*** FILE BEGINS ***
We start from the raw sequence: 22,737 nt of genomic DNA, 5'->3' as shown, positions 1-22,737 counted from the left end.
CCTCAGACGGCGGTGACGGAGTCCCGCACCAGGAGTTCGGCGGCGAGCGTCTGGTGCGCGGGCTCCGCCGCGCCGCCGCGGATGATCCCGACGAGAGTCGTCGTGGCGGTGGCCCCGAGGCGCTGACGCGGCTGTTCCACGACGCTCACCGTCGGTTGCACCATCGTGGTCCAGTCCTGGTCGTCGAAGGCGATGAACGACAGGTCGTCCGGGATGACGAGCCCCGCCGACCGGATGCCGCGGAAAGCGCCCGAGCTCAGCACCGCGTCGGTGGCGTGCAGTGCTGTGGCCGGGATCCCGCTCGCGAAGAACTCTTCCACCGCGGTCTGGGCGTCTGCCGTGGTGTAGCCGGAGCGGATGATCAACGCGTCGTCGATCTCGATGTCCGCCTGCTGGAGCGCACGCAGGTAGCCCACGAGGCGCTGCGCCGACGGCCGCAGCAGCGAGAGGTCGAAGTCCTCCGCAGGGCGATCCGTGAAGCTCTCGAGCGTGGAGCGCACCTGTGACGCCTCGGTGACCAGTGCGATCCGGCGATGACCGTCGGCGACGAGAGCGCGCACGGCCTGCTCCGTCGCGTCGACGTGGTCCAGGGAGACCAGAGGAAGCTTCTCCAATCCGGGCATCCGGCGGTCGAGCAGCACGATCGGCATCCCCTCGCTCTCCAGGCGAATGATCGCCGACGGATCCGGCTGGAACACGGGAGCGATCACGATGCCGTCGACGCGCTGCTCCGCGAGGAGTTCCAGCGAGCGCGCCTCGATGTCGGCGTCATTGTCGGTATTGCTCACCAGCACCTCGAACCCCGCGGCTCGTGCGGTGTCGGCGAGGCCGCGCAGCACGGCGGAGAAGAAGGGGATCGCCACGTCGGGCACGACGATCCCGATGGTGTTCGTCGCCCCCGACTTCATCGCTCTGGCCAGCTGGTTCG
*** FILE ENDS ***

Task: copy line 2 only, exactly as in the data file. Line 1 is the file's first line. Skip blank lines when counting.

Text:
CCTCAGACGGCGGTGACGGAGTCCCGCACCAGGAGTTCGGCGGCGAGCGTCTGGTGCGCGGGCTCCGCCGCGCCGCCGCGGATGATCCCGACGAGAGTCGTCGTGGCGGTGGCCCCGAGGCGCTGACGCGGCTGTTCCACGACGCTCACCGTCGGTTGCACCATCGTGGTCCAGTCCTGGTCGTCGAAGGCGATGAACGACAGGTCGTCCGGGATGACGAGCCCCGCCGACCGGATGCCGCGGAAAGCGCCCGAGCTCAGCACCGCGTCGGTGGCGTGCAGTGCTGTGGCCGGGATCCCGCTCGCGAAGAACTCTTCCACCGCGGTCTGGGCGTCTGCCGTGGTGTAGCCGGAGCGGATGATCAACGCGTCGTCGATCTCGATGTCCGCCTGCTGGAGCGCACGCAGGTAGCCCACGAGGCGCTGCGCCGACGGCCGCAGCAGCGAGAGGTCGAAGTCCTCCGCAGGGCGATCCGTGAAGCTCTCGAGCGTGGAGCGCACCTGTGACGCCTCGGTGACCAGTGCGATCCGGCGATGACCGTCGGCGACGAGAGCGCGCACGGCCTGCTCCGTCGCGTCGACGTGGTCCAGGGAGACCAGAGGAAGCTTCTCCAATCCGGGCATCCGGCGGTCGAGCAGCACGATCGGCATCCCCTCGCTCTCCAGGCGAATGATCGCCGACGGATCCGGCTGGAACACGGGAGCGATCACGATGCCGTCGACGCGCTGCTCCGCGAGGAGTTCCAGCGAGCGCGCCTCGATGTCGGCGTCATTGTCGGTATTGCTCACCAGCACCTCGAACCCCGCGGCTCGTGCGGTGTCGGCGAGGCCGCGCAGCACGGCGGAGAAGAAGGGGATCGCCACGTCGGGCACGACGATCCCGATGGTGTTCGTCGCCCCCGACTTCATCGCTCTGGCCAGCTGGTTCG